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Wednesday, March 28, 2012

Anti-Semitism in Sweden: Tennis Davis Cup in Sweden Gave Into Anti-Semitism

Nadene Goldfoot
Sweden has gone anti-Semitic because its Jews did not go anti-Israel!  They're being punished with attacks on Jewish school children for being Jewish as well as witnessing the Israeli flag being burned.  Everything Sweden stood for before and during the 2nd World War seems to be going down the drain in fighting for human rights.  Sweden has 18,000 Jews who moved there as Holocaust survivors after the 2nd World War in 1945.  Most live in Stockholm, but there are about 1,000 in Malmo and in  a few other cities as well. 

The Israeli flag  burning happened in Stockholm, the capital.  Sweden is shifting their policy to favor  Iran and Syria.  The Swedish telecommunications giant Ericsson has contracts with Assad's regime and they refuse to be forced by the EU to cop out of their contracts with them.  Tehran, Iran and Damascus, Syria use this technology to crack down on pro-democracy movements in their countries, but Sweden is putting money first.

Johan Lundell, Swedish executive director of ProVita, a pro-family organization, is outraged that Sweden is indifferent towards burning the Israeli flag. It is believed that two Libyan immigrants stole it from a dance group and burned it. He said that this is a hate act and is outraged that no action has been taken by officials, making it a danger to Jews. Freedom of religion is a part of human rights and this means a revival of anti-Semitism in Sweden. Swedish media has not written about it. "Violence is not necessary to destroy a civilization. Each civilization dies from indifference to the unique values which created it. Flag desecrations and burning has no place in a democracy."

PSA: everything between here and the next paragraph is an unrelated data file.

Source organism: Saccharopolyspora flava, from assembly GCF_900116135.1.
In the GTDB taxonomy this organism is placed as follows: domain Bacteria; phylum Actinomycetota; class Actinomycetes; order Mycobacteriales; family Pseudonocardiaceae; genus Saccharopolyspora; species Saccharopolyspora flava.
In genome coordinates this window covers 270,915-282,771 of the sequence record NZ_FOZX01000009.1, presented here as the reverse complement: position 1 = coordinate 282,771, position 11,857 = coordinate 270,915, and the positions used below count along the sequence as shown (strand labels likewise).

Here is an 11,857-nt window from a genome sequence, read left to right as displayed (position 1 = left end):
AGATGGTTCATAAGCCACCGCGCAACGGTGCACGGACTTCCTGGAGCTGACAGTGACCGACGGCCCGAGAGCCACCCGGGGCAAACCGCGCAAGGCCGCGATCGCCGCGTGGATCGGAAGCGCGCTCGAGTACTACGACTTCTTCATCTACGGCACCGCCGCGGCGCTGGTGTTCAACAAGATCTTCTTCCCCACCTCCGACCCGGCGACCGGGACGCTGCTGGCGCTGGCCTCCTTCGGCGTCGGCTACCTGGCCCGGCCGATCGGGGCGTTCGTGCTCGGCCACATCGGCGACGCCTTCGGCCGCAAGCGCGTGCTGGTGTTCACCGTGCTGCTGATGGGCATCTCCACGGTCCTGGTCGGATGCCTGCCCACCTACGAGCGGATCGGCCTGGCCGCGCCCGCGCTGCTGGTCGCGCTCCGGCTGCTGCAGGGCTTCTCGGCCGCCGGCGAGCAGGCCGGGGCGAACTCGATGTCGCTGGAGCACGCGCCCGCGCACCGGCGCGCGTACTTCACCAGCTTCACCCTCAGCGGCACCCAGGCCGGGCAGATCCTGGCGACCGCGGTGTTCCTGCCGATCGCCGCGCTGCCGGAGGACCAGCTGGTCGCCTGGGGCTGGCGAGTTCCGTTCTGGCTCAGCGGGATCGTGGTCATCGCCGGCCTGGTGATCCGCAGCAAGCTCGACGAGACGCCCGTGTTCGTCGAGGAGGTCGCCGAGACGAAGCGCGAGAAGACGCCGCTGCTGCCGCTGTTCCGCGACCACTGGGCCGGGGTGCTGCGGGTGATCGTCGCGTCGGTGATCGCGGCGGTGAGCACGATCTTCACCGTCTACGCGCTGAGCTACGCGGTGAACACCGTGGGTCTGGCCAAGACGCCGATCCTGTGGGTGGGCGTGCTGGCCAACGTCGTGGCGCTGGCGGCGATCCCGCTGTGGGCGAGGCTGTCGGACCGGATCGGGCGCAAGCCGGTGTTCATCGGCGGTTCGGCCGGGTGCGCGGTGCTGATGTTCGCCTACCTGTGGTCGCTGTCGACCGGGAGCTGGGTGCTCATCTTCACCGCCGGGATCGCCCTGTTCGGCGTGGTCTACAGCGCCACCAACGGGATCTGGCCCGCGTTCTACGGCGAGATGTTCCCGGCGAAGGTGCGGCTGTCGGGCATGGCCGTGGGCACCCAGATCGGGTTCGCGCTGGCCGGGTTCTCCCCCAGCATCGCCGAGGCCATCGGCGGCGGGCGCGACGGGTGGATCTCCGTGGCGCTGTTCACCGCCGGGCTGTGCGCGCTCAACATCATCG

Carl Bildt is the Swedish foreign minister and is trying to placate Iran.  He wrote an opinion piece on Tuesday in the International Herald Tribune and did cite Iran and Syria's human rights violations, but  must have felt that that was all that was needed from him.  Sweden had always been a strong defender of human rights before.  They are not defending their Jewish citizen's rights today at all. 

The Death of Free Speech in Sweden is an article written by Bruce Bawer, expert on radical Islam.  He is saying that because of the large influx of Muslims in Malmo, Swedes are not speaking freely in fear of offending them.  Instead, they are blaming anti-Semitism on the Danes who do speak more freely in their country!   

Israel hosted the Davis Cup matches with Sweden in Ramat HaSharon in 2008. 
In 2009  they both played in Malmo, Sweden .  There were anti-Israel protests in Malmo in March in response to a 3 day tennis match between and Israeli and a Swedish player performing in the Davis Cup.  Police had to arrest 100 people  The match had to be played without spectators because of the riots. About 200+ militants carried banners saying "Turn left, Smash right" and "Boycott Israel".  They had joined about 6,000-10,000  pro-Palestinian demonstrators.  Demonstrators against Israel have thrown bottles, eggs and fireworks before.  Malmo's mayor, Ilmar Reepalu, was against Israel anyway and was siding with Palestinians at this time, but used security as the reason for no spectators.